Friday, September 28, 2007

This time, it really is about the news

Let it never be said that I don't make the same mistake twice. In other words, I bought newspapers again today. Two of them - the Sun and The Times. Actually, I meant to buy The Independent, not The Times, but clearly even at the purchasing stage I struggle to pay them adequate attention.

And I do struggle to pay them adequate attention; I seem to have some kind of aversion. Within a paragraph of any story, I've usually glazed over; assuming I've even got past the headline. And on the odd occasion I get to the end of a story, it's seemingly only after a supreme effort of will on my part; and the odd rest or two. I was being slightly disingenuous in my last post: often it's not boredom that stops me reading, it's some kind of mental reflex, equivalent to gagging. I find my brain rejecting the words, quite violently.

Let's take the front page of today's Sun:

I'm here, Dad...
I'll stay as long as it takes


Bollocks did he say that. Or rather, bollocks do they know he said that. Turn to pages 4 & 5 and sure enough, yep, they've paraphrased the words of "a source close to the family". There'd barely be a story at all without the words of this mysterious all-knowing "a source close to". There'd barely be a Sun, in fact. There's always an "a source close to". When we finally find this omnipresent celeb hanger-on he or she should be forcibly silenced so that we don't have to read yet more of these non-stories, the flappy-mouthed bastard. Perhaps by being forced to eat every single one of the innumerable words they've spewed out over the years - either they'll be too busy to speak for the next few decades, or they'll choke. Either way: result.

And what's the main headline?


I am this far away from slapping my forehead over and over until those five words have fallen from my brain. Or my brain has fallen from my head. Whichever proves most expedient.

Yes, I know it has inverted commas around it, but could that be any more sensationally misleading on first glance? The first line of the text box next to it might as well say: "Made you look." It doesn't of course, although that would at least be more honest. As for what it does say there:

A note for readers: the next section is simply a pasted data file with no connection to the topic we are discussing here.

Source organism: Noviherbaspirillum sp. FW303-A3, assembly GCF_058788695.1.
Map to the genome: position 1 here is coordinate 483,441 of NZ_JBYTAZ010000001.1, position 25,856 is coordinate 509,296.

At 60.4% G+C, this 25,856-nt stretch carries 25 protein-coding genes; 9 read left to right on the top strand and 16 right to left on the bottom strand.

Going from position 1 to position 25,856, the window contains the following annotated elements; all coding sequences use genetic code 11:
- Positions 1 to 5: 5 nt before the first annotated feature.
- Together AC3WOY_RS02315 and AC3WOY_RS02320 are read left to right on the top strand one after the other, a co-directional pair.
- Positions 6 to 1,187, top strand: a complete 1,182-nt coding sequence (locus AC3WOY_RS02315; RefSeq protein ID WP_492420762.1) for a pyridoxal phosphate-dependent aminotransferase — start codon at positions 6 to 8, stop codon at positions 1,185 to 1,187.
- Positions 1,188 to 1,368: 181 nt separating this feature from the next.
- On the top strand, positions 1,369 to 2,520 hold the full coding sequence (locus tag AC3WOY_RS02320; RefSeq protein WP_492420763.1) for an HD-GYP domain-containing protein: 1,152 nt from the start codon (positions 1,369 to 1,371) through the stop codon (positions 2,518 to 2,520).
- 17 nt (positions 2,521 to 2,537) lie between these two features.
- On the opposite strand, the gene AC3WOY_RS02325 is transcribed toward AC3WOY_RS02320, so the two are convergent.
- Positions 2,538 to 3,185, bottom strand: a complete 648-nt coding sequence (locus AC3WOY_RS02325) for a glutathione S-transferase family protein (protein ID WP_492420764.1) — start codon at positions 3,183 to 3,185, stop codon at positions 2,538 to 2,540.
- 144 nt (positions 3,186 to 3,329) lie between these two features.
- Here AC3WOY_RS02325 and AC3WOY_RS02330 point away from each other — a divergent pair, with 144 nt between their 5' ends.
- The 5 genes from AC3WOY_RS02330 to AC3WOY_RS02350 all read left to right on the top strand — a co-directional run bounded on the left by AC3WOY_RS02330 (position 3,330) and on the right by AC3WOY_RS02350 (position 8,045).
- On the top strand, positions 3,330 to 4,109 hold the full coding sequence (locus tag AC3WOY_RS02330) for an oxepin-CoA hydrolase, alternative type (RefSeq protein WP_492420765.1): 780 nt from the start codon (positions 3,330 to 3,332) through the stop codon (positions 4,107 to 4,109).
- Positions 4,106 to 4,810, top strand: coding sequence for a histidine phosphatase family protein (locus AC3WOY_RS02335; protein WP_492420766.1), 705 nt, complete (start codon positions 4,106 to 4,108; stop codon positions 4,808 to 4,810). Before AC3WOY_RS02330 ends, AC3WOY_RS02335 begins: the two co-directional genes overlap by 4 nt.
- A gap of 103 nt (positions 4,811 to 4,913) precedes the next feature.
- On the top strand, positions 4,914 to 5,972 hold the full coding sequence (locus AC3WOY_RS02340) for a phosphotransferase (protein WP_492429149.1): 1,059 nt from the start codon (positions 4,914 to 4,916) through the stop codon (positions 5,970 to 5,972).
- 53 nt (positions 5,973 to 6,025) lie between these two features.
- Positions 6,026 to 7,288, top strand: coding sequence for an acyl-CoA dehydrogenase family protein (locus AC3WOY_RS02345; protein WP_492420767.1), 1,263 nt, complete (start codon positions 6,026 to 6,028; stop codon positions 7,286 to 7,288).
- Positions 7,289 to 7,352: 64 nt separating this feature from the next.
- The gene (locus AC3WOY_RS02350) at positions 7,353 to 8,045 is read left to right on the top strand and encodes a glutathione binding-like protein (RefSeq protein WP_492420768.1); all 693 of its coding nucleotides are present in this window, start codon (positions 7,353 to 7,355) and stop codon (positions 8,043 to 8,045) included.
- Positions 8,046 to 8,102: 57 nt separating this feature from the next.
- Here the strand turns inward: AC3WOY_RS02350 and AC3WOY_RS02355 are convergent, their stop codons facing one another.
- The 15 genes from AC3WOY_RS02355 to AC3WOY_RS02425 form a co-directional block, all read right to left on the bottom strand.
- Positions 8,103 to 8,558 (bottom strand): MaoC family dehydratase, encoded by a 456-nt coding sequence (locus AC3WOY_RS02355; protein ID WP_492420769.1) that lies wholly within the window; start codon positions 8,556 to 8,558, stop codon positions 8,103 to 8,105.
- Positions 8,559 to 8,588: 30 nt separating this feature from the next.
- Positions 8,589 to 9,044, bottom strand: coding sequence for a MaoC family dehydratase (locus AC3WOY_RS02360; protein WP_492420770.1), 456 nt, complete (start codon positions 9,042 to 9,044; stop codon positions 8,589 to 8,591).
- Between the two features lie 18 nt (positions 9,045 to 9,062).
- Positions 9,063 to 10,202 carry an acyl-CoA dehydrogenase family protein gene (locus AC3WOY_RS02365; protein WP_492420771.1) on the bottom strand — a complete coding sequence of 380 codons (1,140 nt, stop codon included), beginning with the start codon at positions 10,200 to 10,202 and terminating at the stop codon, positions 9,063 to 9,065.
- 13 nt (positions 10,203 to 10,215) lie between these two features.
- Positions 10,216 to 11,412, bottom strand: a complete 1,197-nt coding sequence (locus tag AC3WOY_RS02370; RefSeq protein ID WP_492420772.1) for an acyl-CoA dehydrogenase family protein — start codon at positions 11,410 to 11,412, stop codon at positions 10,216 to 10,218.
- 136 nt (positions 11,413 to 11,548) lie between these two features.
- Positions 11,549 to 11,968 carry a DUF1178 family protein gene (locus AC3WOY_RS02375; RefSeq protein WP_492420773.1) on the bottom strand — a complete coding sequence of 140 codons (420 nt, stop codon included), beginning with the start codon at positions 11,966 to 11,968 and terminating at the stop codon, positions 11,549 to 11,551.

Kate and Gerry McCann were horrified yesterday as desperate Portuguese cops amazingly claimed the couple had buried missing daughter Madeleine over the border in Spain.

The latest in a string of sick theories from cops...

Nice to see The Sun taking a typically even-handed stance on whether these poor innocent Brits* had anything to do with their daughter's disappearance, or are just being wilfully tormented by a bunch of nasty foreigners set on prolonging their agony.

Don't get me wrong, I expect nothing less of The Sun - after all, what would it be without emotive, biased, manipulative and xenophobic reporting? (Answer: readable; credible; less popular, probably. Depressingly). And I have no idea what's true and what's not in the whole McCann saga. But is it really still news - front page news? Hello, what about Burma? Oh, there it is, in a speech bubble next to the blonde head of Amii, 20, from Birmingham, who has this to say:

It's horrifying to see images of innocent protesters being gunned down by soldiers simply because they are marching for democracy.

Which is presumably why such images, and any other mention of Burma whatsoever, have been bumped to page 12. Nice to see that its Page 3 girls now have a hand in the Sun's editorial decisions. Who'd have thought we'd see that day? Truly, we have progressed.

Tossing The Sun aside, then, let's move on to The Times.

It too has plenty of faults, of course; not least blandness, and the same ownership as The Sun. And sometimes that is why I glaze over as I scan its pages, why my brain rebels against the words, but there are other reasons why I struggle to pay the news - the serious news - adequate attention: sometimes I find myself caring. I hate it when that happens.